Recent legislation aimed at improving aircraft security, particularly to reduce the threat posed by hi-jacking, requires the cockpit door to be closed and locked during a flight to prevent unauthorised access to the cockpit. During a flight, communications between the flight crew and the cabin crew are normally via an onboard interphone or intercom system by means of which information can be passed to and from the cockpit without requiring access to the cockpit. While this form of communication is satisfactory under normal flight conditions, it may not be possible for the cabin crew to use the interphone or intercom system to alert the cabin crew to a potentially dangerous situation in the passenger cabin, for example the cabin crew may be overpowered and prevented from accessing the interphone or intercom system in a hi-jack situation.

Accordingly, there is a need for a system that allows the cabin crew to be able to alert the flight crew to a potentially dangerous situation in the cabin without the passengers being aware that the flight crew have been alerted.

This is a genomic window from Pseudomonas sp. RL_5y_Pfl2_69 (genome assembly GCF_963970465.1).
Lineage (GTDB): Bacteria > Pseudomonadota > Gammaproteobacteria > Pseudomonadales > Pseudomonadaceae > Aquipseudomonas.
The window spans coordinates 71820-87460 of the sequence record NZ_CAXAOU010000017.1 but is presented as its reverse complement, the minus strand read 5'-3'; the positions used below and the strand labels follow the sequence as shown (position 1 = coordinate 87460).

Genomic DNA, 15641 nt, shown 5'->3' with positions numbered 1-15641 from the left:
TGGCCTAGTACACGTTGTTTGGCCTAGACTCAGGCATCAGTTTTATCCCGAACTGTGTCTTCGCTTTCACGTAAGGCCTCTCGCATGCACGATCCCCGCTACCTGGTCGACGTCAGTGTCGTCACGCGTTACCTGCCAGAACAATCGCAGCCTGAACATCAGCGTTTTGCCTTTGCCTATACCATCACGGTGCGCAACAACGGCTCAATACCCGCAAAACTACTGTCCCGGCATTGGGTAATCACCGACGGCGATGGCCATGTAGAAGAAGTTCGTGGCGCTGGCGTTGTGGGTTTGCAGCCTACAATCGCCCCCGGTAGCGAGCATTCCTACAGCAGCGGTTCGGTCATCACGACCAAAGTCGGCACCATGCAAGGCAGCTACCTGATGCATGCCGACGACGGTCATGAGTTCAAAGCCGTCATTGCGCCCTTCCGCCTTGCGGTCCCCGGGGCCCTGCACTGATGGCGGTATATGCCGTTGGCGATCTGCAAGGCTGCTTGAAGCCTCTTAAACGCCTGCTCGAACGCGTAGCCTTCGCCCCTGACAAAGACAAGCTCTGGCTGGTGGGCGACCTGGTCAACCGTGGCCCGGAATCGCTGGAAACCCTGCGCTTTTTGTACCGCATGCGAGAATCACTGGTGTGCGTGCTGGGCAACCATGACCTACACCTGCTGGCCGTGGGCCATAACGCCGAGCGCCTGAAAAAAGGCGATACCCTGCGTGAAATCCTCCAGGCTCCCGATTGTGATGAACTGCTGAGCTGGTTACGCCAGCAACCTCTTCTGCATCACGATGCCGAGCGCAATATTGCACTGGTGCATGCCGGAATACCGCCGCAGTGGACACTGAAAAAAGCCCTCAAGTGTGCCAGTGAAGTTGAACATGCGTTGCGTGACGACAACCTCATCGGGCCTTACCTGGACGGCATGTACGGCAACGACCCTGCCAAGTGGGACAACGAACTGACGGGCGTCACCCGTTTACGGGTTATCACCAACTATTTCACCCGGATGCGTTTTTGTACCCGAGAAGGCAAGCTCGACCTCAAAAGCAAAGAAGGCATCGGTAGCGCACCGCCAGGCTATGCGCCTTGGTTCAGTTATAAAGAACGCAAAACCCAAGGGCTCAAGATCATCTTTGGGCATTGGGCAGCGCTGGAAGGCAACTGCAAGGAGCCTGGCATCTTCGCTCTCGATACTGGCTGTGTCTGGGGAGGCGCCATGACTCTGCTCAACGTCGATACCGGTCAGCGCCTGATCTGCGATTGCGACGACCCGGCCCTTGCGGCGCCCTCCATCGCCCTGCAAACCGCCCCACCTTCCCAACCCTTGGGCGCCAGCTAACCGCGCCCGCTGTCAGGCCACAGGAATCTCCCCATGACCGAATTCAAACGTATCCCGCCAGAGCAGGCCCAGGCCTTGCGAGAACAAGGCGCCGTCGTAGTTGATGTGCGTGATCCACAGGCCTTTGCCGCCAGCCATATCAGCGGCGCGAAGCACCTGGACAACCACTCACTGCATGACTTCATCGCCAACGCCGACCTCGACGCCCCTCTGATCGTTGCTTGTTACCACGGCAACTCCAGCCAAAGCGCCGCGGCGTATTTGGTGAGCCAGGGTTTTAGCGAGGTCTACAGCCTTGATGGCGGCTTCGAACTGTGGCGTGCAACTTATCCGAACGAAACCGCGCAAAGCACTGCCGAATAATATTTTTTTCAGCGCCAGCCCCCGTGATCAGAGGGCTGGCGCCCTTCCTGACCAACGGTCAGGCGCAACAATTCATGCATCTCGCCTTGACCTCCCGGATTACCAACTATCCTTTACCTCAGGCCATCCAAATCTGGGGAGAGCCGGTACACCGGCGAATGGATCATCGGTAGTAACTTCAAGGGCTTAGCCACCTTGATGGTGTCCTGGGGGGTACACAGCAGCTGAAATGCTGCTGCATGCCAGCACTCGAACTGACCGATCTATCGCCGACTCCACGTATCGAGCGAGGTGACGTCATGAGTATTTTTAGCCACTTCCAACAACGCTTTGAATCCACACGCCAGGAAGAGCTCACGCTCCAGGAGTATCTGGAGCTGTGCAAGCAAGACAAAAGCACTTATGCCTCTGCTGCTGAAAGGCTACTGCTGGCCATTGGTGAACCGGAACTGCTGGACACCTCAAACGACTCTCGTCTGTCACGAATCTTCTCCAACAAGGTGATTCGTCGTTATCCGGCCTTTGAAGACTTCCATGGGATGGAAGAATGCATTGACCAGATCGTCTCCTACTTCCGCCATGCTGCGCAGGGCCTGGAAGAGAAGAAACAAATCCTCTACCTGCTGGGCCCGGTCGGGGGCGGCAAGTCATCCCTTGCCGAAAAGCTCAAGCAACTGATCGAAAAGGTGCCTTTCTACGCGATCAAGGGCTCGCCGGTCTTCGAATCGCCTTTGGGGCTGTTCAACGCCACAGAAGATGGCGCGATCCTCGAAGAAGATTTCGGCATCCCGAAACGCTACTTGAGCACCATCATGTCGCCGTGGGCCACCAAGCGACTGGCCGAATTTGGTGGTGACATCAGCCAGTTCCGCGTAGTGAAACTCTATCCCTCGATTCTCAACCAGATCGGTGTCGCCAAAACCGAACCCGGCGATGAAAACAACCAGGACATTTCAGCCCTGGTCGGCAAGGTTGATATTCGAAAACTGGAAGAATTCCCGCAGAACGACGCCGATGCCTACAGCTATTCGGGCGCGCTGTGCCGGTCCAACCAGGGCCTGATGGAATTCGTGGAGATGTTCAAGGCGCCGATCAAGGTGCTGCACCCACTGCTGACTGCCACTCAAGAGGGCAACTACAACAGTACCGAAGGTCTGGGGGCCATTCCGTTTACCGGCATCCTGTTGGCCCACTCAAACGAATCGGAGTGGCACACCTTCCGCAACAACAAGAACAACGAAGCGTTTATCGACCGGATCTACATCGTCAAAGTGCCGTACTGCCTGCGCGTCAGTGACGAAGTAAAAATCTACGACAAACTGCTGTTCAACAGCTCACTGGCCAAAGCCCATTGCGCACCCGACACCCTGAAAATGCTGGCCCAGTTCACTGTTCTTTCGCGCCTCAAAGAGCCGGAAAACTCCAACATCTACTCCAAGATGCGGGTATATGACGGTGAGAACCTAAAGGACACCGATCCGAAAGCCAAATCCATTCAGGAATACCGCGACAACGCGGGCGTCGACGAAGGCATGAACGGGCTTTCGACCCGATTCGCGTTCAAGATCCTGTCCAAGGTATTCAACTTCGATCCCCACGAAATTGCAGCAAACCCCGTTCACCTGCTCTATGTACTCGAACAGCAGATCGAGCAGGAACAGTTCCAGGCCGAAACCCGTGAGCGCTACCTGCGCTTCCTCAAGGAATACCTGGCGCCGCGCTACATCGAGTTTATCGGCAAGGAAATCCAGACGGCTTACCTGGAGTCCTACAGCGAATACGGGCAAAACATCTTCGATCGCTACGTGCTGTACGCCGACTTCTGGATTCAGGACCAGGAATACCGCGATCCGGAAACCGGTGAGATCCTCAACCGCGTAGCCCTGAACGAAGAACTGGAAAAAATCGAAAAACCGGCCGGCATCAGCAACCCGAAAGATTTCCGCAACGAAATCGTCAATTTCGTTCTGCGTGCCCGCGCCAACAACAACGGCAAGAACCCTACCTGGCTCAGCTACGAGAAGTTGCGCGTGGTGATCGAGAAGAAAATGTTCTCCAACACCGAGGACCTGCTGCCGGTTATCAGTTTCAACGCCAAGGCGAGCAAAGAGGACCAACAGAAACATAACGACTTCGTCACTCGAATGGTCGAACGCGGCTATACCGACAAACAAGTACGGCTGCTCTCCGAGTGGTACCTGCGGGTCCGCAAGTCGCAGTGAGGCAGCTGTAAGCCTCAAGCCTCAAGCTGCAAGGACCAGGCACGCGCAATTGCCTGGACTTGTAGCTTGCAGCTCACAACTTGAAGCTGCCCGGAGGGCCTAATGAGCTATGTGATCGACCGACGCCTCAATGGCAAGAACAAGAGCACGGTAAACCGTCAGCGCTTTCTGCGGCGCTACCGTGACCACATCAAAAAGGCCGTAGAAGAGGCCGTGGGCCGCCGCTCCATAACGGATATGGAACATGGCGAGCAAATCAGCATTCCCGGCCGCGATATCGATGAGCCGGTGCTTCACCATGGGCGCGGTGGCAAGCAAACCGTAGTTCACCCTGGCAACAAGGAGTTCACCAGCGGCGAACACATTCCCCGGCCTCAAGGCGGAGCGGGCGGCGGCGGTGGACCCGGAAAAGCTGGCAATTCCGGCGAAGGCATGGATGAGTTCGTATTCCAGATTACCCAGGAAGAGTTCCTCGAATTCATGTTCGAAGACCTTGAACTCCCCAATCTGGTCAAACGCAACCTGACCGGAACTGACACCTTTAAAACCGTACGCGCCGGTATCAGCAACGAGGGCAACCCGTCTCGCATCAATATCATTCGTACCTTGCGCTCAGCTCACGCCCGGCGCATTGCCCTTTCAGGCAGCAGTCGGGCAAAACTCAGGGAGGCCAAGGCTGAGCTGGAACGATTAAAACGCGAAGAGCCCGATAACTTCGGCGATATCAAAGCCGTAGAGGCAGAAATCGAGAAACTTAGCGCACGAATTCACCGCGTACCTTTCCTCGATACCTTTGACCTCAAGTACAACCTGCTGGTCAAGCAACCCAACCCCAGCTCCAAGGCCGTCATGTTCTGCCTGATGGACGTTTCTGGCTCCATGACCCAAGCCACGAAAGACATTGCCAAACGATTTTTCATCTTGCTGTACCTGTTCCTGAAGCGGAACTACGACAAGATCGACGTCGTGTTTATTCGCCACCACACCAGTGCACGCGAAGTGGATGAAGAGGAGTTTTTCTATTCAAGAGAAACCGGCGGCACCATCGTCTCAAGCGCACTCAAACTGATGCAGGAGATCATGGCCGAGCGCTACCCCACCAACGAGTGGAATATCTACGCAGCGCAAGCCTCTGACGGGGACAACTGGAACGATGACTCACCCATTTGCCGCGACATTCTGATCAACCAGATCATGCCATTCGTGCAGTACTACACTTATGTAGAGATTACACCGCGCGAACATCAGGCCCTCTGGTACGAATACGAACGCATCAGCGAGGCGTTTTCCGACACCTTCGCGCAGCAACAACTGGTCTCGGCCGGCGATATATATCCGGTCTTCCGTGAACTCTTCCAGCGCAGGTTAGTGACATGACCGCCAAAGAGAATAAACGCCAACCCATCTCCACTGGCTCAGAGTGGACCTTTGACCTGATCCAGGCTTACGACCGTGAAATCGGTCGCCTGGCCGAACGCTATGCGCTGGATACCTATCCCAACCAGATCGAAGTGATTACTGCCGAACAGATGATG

It has already been proposed, for example in U.S. Pat. Nos. 6,980,104 and 6,819,624 to employ systems in which the cabin crew are provided with portable transmitter units that can be worn or carried in a concealed location, for example in a pocket, and can be actuated in an emergency to transmit a signal to a receiver unit to produce a visual and/or audible warning in the cockpit of the existence of a potentially dangerous situation in the cabin.

With these portable transmitter units, the cabin crew can provide a discrete warning to the flight crew that there is a problem in the cabin. However, the information available to the flight crew from such visual and/or audible warning is limited. In particular, the signals transmitted from the portable units in these systems do not enable the flight crew to determine the position of the problem in the cabin.

Accordingly, there is a need for a system that not only allows the cabin crew to alert the flight crew when a problem arises but also identifies the actual position of the problem in the aircraft. This is particularly desirable in larger aircraft, especially multi-deck aircraft where it may be possible for the flight crew to remotely isolate an area of the cabin in which there is a problem from the rest of the cabin and reduce the threat or risk to the safety of the aircraft.